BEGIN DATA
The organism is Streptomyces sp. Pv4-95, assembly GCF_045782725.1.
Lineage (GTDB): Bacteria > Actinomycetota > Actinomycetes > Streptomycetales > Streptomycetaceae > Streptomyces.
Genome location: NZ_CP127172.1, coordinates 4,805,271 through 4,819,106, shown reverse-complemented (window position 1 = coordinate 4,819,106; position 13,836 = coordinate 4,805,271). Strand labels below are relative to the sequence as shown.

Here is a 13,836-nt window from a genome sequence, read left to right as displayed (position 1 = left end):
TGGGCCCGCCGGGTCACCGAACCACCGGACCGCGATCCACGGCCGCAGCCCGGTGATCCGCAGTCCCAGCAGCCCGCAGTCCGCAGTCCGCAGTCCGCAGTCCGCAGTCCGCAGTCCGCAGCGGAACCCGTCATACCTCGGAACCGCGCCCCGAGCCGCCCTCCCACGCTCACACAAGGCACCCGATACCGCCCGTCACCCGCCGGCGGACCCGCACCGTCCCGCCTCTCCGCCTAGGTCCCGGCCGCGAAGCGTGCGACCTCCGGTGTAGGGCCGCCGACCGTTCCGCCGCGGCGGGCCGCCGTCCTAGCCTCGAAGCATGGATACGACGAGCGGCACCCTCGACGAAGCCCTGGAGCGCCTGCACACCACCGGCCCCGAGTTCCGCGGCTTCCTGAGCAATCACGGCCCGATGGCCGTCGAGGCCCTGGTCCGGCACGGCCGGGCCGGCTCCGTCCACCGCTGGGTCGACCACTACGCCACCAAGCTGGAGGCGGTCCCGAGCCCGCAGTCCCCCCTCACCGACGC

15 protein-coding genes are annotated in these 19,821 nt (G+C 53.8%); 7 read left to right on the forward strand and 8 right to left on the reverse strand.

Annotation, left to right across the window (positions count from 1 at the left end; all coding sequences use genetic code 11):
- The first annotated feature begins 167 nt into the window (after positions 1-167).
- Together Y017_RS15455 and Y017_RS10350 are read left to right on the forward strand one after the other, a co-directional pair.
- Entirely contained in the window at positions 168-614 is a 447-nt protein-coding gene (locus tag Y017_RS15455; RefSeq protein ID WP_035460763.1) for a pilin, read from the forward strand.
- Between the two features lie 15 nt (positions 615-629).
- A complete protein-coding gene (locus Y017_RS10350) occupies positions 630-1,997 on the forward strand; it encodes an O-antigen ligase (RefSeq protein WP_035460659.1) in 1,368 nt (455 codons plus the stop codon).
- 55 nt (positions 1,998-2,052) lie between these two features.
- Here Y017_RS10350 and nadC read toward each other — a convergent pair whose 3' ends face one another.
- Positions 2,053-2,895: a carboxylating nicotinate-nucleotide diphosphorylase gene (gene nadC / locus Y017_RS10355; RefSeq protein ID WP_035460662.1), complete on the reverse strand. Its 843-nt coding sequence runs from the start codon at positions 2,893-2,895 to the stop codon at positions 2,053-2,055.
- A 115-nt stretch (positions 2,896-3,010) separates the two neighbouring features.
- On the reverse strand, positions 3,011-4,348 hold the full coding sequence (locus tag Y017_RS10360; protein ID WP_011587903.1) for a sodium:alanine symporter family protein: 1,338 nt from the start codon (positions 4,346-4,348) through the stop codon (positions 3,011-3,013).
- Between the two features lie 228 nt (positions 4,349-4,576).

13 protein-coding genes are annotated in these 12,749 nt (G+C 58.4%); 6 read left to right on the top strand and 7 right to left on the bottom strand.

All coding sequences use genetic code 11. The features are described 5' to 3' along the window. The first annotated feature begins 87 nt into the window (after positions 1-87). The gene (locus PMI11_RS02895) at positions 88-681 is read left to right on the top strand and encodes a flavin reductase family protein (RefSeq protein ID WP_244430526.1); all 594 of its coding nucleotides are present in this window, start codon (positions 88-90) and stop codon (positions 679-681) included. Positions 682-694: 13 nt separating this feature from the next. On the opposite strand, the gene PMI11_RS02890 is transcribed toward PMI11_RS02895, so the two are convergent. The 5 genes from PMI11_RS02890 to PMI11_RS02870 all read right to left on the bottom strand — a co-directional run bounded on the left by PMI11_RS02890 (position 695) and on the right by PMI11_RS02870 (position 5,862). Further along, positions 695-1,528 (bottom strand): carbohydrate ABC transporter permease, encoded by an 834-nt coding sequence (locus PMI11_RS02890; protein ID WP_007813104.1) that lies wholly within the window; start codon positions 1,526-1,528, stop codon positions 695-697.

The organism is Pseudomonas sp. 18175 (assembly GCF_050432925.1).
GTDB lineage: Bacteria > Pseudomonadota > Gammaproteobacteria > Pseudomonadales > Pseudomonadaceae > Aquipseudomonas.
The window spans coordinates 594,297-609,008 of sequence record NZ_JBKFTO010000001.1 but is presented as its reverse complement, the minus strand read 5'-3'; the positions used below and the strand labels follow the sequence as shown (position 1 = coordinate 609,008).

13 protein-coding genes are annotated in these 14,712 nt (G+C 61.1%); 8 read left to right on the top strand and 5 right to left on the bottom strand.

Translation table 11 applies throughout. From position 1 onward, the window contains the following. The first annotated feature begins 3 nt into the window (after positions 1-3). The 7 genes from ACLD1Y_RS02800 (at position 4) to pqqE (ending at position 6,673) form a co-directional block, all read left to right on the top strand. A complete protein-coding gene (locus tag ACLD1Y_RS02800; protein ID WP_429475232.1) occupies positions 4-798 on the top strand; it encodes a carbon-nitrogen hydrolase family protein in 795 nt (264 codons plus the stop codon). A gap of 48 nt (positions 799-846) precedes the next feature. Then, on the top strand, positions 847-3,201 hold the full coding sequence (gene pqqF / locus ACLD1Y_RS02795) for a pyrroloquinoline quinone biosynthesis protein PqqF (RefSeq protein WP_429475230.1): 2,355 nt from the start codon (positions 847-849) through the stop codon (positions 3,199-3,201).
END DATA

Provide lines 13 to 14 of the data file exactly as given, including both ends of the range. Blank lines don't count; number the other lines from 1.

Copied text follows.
- 55 nt (positions 1,998-2,052) lie between these two features.
- Here Y017_RS10350 and nadC read toward each other — a convergent pair whose 3' ends face one another.